Dominic McIver Lopes, Aesthetics on the Edge: Where Philosophy Meets the Human Sciences (Oxford: Oxford University Press, 2018)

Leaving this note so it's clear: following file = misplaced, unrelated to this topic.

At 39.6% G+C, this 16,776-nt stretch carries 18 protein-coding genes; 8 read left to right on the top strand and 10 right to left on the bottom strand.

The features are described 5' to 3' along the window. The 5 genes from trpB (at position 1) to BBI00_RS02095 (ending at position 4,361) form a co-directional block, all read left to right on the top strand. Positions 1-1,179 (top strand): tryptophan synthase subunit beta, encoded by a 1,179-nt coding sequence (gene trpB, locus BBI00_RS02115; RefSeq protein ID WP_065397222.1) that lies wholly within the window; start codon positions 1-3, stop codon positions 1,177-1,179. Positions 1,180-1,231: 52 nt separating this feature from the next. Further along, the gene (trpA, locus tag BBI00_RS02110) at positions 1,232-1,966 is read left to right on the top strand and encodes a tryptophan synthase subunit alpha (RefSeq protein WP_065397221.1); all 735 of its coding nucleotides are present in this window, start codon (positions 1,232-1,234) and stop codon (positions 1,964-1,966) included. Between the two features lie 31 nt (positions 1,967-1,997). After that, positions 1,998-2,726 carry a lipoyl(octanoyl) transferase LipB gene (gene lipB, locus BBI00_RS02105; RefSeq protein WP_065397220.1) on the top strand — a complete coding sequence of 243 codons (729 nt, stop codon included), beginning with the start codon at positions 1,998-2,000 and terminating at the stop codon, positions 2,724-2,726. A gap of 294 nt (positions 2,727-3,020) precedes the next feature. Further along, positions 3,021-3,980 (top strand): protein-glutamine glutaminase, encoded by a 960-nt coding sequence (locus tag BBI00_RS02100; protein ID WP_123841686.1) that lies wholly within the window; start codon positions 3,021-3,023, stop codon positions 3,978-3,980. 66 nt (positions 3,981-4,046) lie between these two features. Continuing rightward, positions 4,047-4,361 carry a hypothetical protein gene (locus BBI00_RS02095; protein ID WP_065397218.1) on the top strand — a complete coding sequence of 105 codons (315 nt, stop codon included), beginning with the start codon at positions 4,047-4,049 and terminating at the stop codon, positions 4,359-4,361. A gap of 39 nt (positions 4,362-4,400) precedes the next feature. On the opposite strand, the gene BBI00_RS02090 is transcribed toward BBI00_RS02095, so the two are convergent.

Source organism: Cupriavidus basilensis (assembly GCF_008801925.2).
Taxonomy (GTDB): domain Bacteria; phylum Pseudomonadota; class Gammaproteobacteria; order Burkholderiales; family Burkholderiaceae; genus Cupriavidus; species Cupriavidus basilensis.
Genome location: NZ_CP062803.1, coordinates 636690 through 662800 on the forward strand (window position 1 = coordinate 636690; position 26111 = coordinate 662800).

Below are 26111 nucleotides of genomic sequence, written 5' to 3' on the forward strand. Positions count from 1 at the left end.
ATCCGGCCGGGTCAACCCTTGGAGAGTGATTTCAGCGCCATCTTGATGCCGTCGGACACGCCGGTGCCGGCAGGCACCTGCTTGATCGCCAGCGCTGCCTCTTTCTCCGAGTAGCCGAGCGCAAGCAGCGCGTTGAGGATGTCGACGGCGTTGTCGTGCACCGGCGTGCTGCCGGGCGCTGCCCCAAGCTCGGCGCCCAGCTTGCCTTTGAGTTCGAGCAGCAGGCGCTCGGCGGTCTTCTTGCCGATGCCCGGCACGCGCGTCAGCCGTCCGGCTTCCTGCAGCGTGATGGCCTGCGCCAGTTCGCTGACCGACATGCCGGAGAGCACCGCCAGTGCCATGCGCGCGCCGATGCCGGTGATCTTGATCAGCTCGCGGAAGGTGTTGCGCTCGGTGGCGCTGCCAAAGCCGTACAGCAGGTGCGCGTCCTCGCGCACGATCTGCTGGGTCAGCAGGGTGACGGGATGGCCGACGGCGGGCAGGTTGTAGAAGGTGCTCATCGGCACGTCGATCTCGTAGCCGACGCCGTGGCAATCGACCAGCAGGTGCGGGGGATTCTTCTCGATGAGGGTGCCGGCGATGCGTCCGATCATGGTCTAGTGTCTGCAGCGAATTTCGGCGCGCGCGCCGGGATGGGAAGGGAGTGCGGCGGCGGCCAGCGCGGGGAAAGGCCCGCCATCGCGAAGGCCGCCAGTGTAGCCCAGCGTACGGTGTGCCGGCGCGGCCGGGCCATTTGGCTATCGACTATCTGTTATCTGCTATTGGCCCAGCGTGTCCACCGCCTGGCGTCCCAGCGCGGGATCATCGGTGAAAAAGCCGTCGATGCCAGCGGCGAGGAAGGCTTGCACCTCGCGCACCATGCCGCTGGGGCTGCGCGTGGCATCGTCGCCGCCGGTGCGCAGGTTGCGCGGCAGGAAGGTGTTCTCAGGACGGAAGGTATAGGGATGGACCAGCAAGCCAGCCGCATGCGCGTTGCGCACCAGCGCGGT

Philosophers say what art is and then scientists and then other scholars study how we are equipped, cognitively and socially, to make art and appreciate it. This time-honoured approach will not work. Recent science reveals that we have poor intuitive access to artistic and aesthetic phenomena. Dominic McIver Lopes argues for a new approach that mandates closer integration, from the start, between aesthetics and the human sciences. In these eleven essays Lopes proposes a methodology especially suited to aesthetics, where problems in philosophy are addressed principally by examining how aesthetic phenomena are understood in the human sciences. Since the human sciences include much of the humanities as well as the social, behavioural, and brain sciences, the methodology promises to integrate arts research across the academy. Aesthetics on the Edge opens with a four essays outlining the methodology and its potential. The following essays put the methodology to work, shedding light on the perceptual and social-pragmatic capacities that are implicated in responding to works of art, especially images, but also music, literature, and conceptual art.